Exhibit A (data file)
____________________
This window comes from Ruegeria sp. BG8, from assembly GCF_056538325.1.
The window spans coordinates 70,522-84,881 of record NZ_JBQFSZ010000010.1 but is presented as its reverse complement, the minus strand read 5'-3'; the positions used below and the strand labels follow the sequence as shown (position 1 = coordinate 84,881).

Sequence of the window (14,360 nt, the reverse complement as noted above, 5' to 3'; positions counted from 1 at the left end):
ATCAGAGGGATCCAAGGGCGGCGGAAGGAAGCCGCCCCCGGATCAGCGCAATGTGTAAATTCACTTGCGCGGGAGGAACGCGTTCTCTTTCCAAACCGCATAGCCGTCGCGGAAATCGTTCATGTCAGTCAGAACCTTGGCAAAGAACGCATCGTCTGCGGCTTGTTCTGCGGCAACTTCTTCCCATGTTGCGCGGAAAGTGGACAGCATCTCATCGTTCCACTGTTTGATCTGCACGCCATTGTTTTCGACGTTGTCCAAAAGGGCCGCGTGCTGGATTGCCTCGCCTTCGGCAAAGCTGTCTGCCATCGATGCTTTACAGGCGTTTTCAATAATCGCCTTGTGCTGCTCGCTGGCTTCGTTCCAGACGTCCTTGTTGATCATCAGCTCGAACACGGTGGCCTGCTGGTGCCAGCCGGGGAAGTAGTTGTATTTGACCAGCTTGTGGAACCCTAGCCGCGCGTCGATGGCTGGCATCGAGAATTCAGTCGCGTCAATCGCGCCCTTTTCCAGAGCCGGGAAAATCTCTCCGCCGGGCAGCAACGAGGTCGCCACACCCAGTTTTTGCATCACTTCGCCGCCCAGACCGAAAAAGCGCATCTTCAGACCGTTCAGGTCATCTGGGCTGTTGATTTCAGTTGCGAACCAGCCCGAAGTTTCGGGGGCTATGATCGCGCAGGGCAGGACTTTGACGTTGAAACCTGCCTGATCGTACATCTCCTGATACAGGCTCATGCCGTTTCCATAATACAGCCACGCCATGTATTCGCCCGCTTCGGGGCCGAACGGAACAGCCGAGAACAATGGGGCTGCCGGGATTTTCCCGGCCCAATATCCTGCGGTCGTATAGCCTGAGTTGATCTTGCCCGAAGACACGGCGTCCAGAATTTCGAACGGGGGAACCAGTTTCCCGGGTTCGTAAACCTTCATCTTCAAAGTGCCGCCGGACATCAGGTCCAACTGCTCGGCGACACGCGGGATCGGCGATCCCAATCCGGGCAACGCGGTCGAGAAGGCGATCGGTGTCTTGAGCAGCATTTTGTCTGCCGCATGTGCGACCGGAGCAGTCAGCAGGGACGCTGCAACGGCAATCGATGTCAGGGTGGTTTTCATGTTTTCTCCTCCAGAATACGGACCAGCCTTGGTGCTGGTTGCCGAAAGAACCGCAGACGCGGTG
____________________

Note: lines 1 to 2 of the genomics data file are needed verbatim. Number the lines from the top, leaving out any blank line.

This window comes from Ruegeria sp. BG8, from assembly GCF_056538325.1.
The window spans coordinates 70,522-84,881 of record NZ_JBQFSZ010000010.1 but is presented as its reverse complement, the minus strand read 5'-3'; the positions used below and the strand labels follow the sequence as shown (position 1 = coordinate 84,881).